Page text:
The Australian Transport Safety Bureau (ATSB) has, in a preliminary report, found that a discrepancy between descent guidelines led to a Tiger Airways Airbus A320 having a lower descent altitude than recommended while landing at Melbourne Airport on 7 June.
The aircraft, with the registration VH-VNG, was en-route from Brisbane and was cleared by Melbourne Airport air traffic control (ATC) to conduct an Arbey One Alpha arrival to land on runway 27.
The captain handed over controls to the co-pilot about 10 minutes before descent. He then referred to instrument navigation charts that were supplied by Jeppesen in paper format, and entered the arrival approach and landing procedures into the flight management guidance and envelope system (FMGS) via the Multifunction Control and Display Unit (MCDU).
The FGMS calculated the approach path using its internal navigational database. The commander briefed the co-pilot on the planned approach by reading out the details of the approach from the MCDU, and the co-pilot checked that against the paper format approach.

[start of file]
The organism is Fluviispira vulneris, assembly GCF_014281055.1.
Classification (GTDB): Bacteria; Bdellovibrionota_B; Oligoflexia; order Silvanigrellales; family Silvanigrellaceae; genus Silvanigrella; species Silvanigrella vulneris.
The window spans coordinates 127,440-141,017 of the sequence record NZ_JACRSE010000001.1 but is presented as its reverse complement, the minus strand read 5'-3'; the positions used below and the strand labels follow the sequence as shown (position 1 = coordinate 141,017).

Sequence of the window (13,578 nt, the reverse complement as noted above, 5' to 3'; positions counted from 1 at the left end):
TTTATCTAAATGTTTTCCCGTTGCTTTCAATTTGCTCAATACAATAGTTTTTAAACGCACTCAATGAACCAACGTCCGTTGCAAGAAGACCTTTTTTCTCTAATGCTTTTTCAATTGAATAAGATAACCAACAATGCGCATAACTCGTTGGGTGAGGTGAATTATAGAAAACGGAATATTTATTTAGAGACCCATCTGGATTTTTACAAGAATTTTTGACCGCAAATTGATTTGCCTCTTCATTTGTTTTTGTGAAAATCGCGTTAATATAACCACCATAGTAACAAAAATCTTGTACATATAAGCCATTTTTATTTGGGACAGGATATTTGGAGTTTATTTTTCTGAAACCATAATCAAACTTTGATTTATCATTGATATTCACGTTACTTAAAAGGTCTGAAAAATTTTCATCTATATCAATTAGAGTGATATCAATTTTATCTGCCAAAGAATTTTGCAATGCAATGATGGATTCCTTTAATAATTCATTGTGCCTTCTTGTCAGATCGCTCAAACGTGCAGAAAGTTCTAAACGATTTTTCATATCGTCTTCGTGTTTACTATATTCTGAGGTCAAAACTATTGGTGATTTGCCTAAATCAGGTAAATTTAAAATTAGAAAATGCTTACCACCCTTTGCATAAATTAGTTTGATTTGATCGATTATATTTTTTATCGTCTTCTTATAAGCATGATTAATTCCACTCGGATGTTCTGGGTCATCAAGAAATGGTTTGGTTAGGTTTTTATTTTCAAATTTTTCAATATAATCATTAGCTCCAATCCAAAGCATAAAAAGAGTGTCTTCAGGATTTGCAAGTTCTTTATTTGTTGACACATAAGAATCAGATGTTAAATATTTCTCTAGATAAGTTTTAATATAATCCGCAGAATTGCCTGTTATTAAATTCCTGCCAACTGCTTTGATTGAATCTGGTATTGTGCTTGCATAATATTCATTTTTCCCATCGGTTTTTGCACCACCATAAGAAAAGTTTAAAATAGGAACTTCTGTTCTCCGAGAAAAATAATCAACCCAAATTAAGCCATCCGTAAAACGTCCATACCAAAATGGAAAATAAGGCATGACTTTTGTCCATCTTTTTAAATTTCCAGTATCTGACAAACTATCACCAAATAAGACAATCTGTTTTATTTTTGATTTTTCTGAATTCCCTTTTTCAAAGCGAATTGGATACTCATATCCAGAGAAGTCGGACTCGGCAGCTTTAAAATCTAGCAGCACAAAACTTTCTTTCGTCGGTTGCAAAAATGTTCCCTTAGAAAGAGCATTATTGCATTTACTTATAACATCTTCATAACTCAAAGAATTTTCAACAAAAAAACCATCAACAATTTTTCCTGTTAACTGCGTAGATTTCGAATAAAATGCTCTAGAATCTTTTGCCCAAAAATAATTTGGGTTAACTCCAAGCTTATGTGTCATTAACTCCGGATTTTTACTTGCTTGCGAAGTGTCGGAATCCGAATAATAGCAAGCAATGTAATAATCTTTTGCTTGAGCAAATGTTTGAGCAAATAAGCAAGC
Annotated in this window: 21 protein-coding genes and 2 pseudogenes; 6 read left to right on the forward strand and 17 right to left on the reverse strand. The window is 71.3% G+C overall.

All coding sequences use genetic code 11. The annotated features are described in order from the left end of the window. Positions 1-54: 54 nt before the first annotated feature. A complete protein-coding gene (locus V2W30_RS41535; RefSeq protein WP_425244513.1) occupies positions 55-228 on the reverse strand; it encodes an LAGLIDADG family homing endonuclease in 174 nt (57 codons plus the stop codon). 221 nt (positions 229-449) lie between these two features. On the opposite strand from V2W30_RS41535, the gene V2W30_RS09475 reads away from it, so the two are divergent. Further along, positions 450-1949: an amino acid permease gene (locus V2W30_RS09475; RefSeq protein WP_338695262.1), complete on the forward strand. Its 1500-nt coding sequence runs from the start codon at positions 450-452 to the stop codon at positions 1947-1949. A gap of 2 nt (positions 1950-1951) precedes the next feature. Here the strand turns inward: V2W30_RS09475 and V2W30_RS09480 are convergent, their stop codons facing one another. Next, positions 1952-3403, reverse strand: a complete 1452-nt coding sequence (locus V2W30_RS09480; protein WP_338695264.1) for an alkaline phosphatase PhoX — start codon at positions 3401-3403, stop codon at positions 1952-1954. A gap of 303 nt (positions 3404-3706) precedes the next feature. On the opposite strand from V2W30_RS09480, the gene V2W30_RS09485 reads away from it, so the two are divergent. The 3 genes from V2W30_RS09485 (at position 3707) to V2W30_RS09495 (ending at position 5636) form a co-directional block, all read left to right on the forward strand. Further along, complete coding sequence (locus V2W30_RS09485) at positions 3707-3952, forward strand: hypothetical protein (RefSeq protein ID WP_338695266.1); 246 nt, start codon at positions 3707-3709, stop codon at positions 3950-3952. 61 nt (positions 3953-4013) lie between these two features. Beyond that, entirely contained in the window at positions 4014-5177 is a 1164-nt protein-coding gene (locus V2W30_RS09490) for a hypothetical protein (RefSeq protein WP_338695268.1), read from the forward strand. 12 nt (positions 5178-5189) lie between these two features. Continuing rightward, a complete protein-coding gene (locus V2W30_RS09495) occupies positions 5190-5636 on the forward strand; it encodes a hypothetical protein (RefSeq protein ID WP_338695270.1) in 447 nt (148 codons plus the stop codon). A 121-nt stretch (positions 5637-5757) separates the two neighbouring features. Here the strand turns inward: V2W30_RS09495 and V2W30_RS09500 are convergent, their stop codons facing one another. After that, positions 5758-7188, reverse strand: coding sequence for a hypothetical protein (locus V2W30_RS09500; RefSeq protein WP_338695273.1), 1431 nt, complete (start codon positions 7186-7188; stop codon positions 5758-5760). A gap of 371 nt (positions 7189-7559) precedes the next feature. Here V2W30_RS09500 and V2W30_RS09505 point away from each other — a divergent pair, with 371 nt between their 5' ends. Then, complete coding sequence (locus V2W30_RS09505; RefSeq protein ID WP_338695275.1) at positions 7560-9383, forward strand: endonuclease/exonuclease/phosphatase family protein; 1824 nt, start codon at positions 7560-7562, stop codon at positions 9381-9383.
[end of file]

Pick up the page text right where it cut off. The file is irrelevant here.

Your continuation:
"The flight crew did not notice that the documented arrival procedure had a lowest descent altitude of 2,500ft, while the data from the FGMS's navigational database that was displayed on the MCDU had a lowest descent altitude of 2,000ft," said the ATSB.
The aircraft continued to descend to 2,500ft, shortly before turning from downwind to base on the arrival procedure. The chief pilot reported that as that happened, the MCDU showed that the planned altitude of descent was 2,000ft, and he set that on the flight control unit (FCU). He notified the co-pilot, who was still in control, by calling "two thousand" and that was confirmed. This was also verified on both the FCU and MCDU.
"The aircraft was approaching 2,000ft, when ATC advised the flight crew that they should be at 2,500ft and instructed them to climb to 2,500ft. The flight crew climbed the aircraft to 2,500ft and continued the approach and landed on runway," said the ATSB.
Investigations into the navigational database found that the FMGS included two copies of a commercial navigational database, which was updated on a 28-day cycle as a part of normal scheduled maintenance.
"The investigation established that the navigational database that was current for the flight included a lowest descent altitude for the Melbourne Arbey One Alpha runway 27 arrival of 2,000ft," said the ATSB.
The ATSB added that investigations will continue. These will include the analysis of recorded flight data, recorded air traffic control data, examination of the operator's procedures, and investigation on of the data integrity management system for the navigational database. It did not say when a final report will be released.